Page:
For example, imagine how hard it would be to read an un-calligraphed, all-caps headline laid out in rough block letters instead of the elegant, scripted appearance we usually see. The leading and the kerning of the typeface used should be adjusted to suit the size of the display used, with smaller font sizes being used upon smaller screens. This makes it easier for users to navigate complex content.
At the very least, well-designed typefaces make for much cleaner displays, and that alone can increase the likelihood of a user staying on the page and engaged with the content.
Menus are a common feature within websites and while they can look excellent and functional upon desktop browsers, the experience is very different upon a mobile phone (or tablet). A good mobile menu should be simple and prioritise functionality over appearance, utilizing white space to keep the content displayed undamaged by too much text.
The functionality of a mobile menu should be easy to discover and use. To that end, we normally expect to see three stages: (1) a list of items; (2) a small, clickable image next to each item to give the user some visual indication of what they are selecting; and (3) a small, informative text block that contextualizes the contents of the web page.
In the first instance, if we consider that the average display size of a mobile phone is 4.5 inches, the small form factor of the device reduces the amount of white space allocated to the menu – leaving very little room for images or copy. When we reduce the number of items displayed within the menu to two or three, the quantity of text is similarly restricted, leaving only enough room for an image.
The last thing a user wants upon clicking an item is to be presented with a massive drop-down menu, especially one that is not relevant to the current context. Consider limiting the number of items presented in a menu upon a click to only two or three to avoid overstuffing the limited space available on small devices.
Minimalism Versus Expansiveness
The appearance of a website can be considered “minimalist” if it is sparse, employing a limited color pallet, and uses images or graphics sparingly. When we consider the use of typography and the extent to which web content is used, we can identify that minimalism is not always the best course of action. Expansiveness is often the more effective approach, as we can see from the next two examples.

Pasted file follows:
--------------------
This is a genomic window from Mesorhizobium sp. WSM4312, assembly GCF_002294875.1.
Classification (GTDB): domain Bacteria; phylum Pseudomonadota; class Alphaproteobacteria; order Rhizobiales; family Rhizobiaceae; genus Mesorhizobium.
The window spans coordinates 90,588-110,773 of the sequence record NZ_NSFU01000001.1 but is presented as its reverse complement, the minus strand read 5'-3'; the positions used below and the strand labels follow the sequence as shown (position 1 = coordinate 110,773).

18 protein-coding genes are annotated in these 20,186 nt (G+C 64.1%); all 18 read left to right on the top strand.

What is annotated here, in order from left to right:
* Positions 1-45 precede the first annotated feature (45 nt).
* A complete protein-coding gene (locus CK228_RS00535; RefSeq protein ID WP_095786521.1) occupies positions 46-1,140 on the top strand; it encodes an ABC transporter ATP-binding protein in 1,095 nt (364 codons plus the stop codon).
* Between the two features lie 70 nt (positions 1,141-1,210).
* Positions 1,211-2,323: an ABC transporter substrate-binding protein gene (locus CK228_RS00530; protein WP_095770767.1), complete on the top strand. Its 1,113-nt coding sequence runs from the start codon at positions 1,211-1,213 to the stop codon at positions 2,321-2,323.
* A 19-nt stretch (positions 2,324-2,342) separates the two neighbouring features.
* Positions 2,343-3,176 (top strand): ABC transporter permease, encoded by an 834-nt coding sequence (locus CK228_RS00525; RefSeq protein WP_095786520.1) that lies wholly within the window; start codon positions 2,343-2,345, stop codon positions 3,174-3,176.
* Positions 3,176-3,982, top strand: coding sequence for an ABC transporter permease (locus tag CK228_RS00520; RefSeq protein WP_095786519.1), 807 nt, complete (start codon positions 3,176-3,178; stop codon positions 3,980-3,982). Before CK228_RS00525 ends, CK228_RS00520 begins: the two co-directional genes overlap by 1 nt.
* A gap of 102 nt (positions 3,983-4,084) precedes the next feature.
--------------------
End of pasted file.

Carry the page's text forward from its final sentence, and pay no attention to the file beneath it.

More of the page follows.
Large Font Sizes For Desktops
To achieve the best possible display upon a desktop, large font sizes are often used. Upon a mobile device, the amount of space allocated to a webpage is at a premium so large font sizes can be a hindrance. This is why we often see smaller fonts upon smaller screens.
Short But Sweet
We have all been there. Launching a website and eager to share its existence with the world, only to discover that the copy we wrote for the blog post is way too much text for the limited window of opportunity afforded by a mobile phone’s display. Naturally, we want to include as much content as possible, but this will require sacrifices in terms of readability.
In those instances, it is preferable to pare back the copy to the essentials – a necessary description of the product or service, a summary of the key features, and perhaps a call-to-action or two.
Clear And Consistent CTA
Call to actions – or what we might call a “CTA” for short – represent the verbs that a user must click to proceed to the next stage in the conversion process. Clear and concise CTAs keep your users moving forward, and ensure that each step of the way, they experience a positive and actionable experience.
Consider the importance of a well-designed CTA and the value it can provide. As web content becomes more accessible and mobile-friendly, the importance of good call to actions increases, as they provide easy access to key content.
The location of a CTA is slightly more nuanced than that of other interface elements, as it ought to appear close to but not on top of the text it represents. A CTA is a crucial element of any form, and its impact can be felt throughout a website – from increasing the conversion rate of a sales funnel to simply making an interface more enjoyable to use.